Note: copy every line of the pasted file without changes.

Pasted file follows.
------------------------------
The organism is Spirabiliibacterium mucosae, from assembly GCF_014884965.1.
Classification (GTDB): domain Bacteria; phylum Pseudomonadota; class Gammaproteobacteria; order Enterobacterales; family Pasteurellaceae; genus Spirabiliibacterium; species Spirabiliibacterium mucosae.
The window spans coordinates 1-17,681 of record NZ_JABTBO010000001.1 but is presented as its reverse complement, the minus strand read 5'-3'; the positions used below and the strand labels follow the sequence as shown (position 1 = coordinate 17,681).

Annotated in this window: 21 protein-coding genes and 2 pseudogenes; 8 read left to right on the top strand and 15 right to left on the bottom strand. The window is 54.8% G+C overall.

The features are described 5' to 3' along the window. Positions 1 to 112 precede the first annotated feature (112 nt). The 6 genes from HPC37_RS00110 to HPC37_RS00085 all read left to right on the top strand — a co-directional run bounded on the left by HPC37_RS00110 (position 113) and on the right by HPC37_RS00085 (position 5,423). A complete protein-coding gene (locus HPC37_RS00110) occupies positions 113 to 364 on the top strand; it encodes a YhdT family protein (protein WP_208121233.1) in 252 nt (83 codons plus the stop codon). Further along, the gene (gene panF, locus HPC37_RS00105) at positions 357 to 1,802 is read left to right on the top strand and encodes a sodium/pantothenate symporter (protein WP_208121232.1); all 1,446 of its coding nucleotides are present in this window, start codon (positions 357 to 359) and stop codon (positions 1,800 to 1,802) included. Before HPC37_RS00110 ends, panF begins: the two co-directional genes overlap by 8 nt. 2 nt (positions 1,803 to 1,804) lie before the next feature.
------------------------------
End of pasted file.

The organism is Spirabiliibacterium mucosae, from assembly GCF_014884965.1.
Classification (GTDB): domain Bacteria; phylum Pseudomonadota; class Gammaproteobacteria; order Enterobacterales; family Pasteurellaceae; genus Spirabiliibacterium; species Spirabiliibacterium mucosae.
The window spans coordinates 1-17,681 of record NZ_JABTBO010000001.1 but is presented as its reverse complement, the minus strand read 5'-3'; the positions used below and the strand labels follow the sequence as shown (position 1 = coordinate 17,681).

Annotated in this window: 21 protein-coding genes and 2 pseudogenes; 8 read left to right on the top strand and 15 right to left on the bottom strand. The window is 54.8% G+C overall.

The features are described 5' to 3' along the window. Positions 1 to 112 precede the first annotated feature (112 nt). The 6 genes from HPC37_RS00110 to HPC37_RS00085 all read left to right on the top strand — a co-directional run bounded on the left by HPC37_RS00110 (position 113) and on the right by HPC37_RS00085 (position 5,423). A complete protein-coding gene (locus HPC37_RS00110) occupies positions 113 to 364 on the top strand; it encodes a YhdT family protein (protein WP_208121233.1) in 252 nt (83 codons plus the stop codon). Further along, the gene (gene panF, locus HPC37_RS00105) at positions 357 to 1,802 is read left to right on the top strand and encodes a sodium/pantothenate symporter (protein WP_208121232.1); all 1,446 of its coding nucleotides are present in this window, start codon (positions 357 to 359) and stop codon (positions 1,800 to 1,802) included. Before HPC37_RS00110 ends, panF begins: the two co-directional genes overlap by 8 nt. 2 nt (positions 1,803 to 1,804) lie before the next feature.